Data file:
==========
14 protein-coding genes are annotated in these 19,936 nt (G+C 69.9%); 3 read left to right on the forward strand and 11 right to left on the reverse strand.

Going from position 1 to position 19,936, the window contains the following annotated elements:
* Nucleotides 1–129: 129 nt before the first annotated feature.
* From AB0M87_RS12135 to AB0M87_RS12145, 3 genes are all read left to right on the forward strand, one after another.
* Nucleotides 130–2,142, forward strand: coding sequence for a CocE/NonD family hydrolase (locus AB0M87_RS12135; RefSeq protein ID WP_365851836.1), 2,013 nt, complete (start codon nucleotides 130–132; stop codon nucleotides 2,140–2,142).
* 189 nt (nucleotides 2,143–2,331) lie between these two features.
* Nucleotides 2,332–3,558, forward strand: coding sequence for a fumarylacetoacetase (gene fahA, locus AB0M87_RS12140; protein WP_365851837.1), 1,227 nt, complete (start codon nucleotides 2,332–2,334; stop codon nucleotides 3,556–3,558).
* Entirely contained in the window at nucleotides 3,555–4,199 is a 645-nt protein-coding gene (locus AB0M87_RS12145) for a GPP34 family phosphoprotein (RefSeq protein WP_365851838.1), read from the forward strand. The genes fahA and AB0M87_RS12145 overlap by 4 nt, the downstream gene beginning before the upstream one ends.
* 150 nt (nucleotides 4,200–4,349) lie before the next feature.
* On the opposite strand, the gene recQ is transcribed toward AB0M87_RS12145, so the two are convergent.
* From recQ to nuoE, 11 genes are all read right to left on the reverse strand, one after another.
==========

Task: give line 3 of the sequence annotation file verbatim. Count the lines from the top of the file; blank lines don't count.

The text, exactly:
* Nucleotides 1–129: 129 nt before the first annotated feature.